The brain makes use of noisy sensory inputs to produce eye, head, or arm motion. In most instances, the brain combines this sensory information with predictions about future events. Here, we propose that Kalman filtering can account for the dynamics of both visually guided and predictive motor behaviors within one simple unifying mechanism. Our model relies on two Kalman filters: (1) one processing visual information about retinal input; and (2) one maintaining a dynamic internal memoryof target motion. The outputs of both Kalman filters are then combined in a statistically optimal manner, i.e., weighted with respect to their reliability. The model was tested on data from several smooth pursuit experiments and reproduced all major characteristics of visually guided and predictive smooth pursuit. This contrasts with the common belief that anticipatory pursuit, pursuit maintenance during target blanking, and zero-lag pursuit of sinusoidally moving targets all result from different control systems. This is the first instance of a model integrating all aspects of pursuit dynamics within one coherent and simple model and without switching between different parallel mechanisms. Our model suggests that the brain circuitry generating a pursuit command might be simpler than previously believed and only implement the functional equivalents of two Kalman filters whose outputs are optimally combined. It provides a general framework of how the brain can combine continuous sensory information with a dynamic internal memory and transform it into motor commands.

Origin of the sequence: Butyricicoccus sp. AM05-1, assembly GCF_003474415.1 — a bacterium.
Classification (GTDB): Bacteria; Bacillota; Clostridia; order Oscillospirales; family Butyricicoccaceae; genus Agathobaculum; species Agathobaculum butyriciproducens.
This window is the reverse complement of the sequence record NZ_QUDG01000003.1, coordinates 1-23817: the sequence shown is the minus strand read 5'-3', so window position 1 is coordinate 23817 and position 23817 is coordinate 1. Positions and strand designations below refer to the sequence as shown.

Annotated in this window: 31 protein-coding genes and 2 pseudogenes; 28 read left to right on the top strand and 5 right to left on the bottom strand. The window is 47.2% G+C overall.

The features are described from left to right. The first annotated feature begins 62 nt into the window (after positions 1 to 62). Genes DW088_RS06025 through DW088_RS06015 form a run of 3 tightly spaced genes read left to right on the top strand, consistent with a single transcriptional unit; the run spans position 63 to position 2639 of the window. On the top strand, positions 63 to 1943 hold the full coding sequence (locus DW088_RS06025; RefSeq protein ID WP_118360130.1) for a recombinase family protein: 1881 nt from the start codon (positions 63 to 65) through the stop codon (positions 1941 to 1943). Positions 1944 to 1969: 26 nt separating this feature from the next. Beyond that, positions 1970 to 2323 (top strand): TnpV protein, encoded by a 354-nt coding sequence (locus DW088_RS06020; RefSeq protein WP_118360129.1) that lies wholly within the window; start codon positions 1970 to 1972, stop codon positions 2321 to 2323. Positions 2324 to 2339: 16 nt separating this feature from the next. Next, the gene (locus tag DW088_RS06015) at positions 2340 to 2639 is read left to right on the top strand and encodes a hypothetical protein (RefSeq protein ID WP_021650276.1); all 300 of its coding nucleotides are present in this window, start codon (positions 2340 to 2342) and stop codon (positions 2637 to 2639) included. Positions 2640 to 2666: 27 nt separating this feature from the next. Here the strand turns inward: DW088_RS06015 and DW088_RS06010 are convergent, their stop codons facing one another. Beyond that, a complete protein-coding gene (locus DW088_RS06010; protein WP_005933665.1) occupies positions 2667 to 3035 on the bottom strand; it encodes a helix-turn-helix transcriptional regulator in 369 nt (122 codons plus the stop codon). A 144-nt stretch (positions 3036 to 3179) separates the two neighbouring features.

Sensory stimuli are represented by noisy sensory neurons in the brain. In the cortex, most neurons of the sensory areas respond preferentially to some sensory input. For instance, in the visual cortex, some neurons respond preferentially to the edges with a specific orientation in space. In the middle temporal (MT) area, neurons respond preferentially to motion in particular direction (Albright 1984). This change in response of sensory neurons with the characteristics of the sensory input is referred to as the tuning function.